The point about money being expended on Torres Strait Islanders and on Aboriginals is no different from the point about money being expended on this parliament. What worries me, and this is one of the reasons I am now on my feet, is that there seems to be a mood afoot in the community that anybody who is paid as a legislator—and Aboriginal and Torres Strait Islanders fit into this category—is somehow wrong in taking public money.

It is a very bad trend that this parliament and the people who are in this parliament are criticised, taken to task, demeaned and ridiculed, if you like, for costing a particular sum of money—and it is a large sum of money; in fact, $600,000 to keep a politician. In that statement there is the implication that that is wrong. That is just not right.

Parliament and the people who sit here do a magnificent service to the country. In the same way, by and large the people on the Aboriginal and Torres Strait Islander Commission do tremendous work for their constituency. So it is a false argument to say that the running of this commission costs money; of course it does.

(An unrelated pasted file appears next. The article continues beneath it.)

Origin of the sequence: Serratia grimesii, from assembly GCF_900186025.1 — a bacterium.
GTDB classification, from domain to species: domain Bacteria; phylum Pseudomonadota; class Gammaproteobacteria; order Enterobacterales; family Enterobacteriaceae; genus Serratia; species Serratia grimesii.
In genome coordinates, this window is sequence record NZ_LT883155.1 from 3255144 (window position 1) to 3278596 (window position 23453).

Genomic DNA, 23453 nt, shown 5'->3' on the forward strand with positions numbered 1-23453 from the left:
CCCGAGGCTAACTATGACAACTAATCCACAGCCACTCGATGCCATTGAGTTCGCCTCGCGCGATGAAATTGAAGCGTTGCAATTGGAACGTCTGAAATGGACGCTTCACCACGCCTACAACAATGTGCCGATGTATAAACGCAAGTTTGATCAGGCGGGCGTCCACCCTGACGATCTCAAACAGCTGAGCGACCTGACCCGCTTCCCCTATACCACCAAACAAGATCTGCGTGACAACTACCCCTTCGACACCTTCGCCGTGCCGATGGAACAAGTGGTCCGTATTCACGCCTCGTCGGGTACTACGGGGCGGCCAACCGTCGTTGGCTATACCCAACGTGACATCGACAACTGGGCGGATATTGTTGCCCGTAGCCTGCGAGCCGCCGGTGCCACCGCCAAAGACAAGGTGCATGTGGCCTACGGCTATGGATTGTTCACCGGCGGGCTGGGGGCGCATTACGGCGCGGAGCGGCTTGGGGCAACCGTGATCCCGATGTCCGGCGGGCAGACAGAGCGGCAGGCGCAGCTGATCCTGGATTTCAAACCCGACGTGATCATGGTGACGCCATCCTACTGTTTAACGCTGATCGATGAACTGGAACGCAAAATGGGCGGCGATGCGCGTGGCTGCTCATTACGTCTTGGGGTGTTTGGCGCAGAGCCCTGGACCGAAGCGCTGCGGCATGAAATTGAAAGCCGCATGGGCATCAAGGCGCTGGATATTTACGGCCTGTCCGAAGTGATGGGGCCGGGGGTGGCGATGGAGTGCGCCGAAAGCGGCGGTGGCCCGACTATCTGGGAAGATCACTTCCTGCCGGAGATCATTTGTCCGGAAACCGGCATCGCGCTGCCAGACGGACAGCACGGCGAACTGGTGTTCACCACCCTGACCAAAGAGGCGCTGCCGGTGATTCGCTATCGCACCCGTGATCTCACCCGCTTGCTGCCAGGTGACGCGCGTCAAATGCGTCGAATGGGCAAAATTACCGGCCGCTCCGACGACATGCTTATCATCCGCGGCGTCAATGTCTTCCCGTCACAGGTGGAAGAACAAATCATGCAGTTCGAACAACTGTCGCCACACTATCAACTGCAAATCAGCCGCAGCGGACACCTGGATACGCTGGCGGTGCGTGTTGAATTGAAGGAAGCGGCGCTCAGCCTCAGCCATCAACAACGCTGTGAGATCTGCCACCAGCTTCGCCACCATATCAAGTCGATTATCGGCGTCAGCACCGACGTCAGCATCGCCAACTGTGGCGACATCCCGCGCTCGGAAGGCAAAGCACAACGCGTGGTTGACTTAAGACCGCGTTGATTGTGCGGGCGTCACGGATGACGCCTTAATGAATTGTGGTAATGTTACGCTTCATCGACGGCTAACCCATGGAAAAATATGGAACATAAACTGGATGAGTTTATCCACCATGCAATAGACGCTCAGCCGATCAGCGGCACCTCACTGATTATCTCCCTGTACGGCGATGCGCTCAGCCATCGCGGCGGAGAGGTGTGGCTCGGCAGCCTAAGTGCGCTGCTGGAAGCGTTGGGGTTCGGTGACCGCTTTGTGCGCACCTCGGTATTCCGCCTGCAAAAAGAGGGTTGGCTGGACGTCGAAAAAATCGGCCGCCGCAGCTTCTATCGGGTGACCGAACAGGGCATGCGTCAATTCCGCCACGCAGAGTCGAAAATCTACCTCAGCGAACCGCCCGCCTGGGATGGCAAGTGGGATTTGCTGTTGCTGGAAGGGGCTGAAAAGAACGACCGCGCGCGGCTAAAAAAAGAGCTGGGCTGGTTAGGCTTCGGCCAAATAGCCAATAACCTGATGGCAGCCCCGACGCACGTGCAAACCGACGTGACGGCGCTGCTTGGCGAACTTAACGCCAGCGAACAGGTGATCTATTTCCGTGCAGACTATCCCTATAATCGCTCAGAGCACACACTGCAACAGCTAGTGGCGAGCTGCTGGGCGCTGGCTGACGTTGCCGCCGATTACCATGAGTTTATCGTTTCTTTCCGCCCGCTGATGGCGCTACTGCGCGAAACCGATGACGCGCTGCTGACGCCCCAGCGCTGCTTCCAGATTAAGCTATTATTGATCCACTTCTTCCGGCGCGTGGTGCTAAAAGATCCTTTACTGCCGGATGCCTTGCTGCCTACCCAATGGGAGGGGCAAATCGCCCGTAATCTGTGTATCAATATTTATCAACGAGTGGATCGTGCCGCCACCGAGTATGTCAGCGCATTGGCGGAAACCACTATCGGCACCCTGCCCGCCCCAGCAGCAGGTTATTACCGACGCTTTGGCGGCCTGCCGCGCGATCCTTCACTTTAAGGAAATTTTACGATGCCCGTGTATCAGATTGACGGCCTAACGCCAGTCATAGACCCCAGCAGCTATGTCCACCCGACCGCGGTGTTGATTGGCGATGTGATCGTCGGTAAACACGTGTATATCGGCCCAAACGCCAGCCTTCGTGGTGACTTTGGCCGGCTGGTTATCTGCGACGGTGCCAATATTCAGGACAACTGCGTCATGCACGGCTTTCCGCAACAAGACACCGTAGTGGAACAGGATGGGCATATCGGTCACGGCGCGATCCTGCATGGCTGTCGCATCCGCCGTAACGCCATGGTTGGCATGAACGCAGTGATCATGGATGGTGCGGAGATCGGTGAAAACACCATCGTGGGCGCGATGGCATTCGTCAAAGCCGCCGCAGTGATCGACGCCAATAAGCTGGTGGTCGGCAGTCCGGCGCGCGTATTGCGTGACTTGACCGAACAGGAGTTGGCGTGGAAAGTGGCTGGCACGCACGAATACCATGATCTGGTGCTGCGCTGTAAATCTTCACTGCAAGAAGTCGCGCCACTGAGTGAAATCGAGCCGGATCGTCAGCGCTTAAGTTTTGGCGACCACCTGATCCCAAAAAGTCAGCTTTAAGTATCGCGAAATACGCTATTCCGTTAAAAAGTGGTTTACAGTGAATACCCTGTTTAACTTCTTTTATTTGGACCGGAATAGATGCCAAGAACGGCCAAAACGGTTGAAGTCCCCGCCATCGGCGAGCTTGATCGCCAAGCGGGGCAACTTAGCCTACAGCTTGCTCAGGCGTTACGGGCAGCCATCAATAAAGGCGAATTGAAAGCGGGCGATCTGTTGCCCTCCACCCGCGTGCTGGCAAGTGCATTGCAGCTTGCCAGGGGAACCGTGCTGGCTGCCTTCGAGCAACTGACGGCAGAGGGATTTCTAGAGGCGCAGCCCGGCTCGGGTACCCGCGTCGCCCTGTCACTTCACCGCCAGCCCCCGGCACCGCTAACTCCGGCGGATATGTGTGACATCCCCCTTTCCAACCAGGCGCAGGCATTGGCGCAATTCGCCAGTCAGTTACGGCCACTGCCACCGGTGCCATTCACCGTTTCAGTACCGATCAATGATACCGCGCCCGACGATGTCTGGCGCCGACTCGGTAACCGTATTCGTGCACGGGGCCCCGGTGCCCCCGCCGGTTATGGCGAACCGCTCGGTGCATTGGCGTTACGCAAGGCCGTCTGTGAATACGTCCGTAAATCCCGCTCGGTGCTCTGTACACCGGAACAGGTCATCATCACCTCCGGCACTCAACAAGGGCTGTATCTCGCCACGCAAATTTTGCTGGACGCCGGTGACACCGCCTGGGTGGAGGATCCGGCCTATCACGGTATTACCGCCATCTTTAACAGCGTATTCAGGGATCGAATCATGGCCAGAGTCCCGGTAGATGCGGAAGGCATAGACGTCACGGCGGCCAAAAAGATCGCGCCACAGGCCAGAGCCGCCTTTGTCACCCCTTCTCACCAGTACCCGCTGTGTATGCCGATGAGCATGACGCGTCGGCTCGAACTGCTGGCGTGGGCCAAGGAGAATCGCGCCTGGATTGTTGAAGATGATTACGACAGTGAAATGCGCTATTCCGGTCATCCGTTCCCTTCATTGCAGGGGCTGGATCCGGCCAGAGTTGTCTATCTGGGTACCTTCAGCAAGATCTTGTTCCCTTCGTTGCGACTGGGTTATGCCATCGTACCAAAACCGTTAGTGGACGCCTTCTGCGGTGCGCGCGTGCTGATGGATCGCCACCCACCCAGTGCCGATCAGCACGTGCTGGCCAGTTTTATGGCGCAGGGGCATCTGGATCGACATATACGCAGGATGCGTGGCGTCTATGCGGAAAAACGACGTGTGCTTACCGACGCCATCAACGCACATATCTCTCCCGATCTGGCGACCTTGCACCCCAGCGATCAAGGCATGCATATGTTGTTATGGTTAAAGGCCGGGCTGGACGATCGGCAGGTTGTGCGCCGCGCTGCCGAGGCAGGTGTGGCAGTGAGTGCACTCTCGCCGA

Of course, the time comes when too much money is spent, and that is the time when we ought to step in. But we should not step in, take over and change the culture of this commission as it now is simply because it is expensive in particular people's estimates. Government is a great business, the most important business there is, and the quality of government should not be lessened simply to save costs.

If too much expense is being given to it and it is a matter that can be corrected without changing the quality of government, fair enough. But, as I say, there is a real problem afoot now that the quality of government at every level—not only in terms of Aboriginal and Torres Strait Islanders but in terms of government for this country and in the states—will suffer severely, because people think it is more important to save some dollars, even considerable amounts of dollars, rather than to get good government.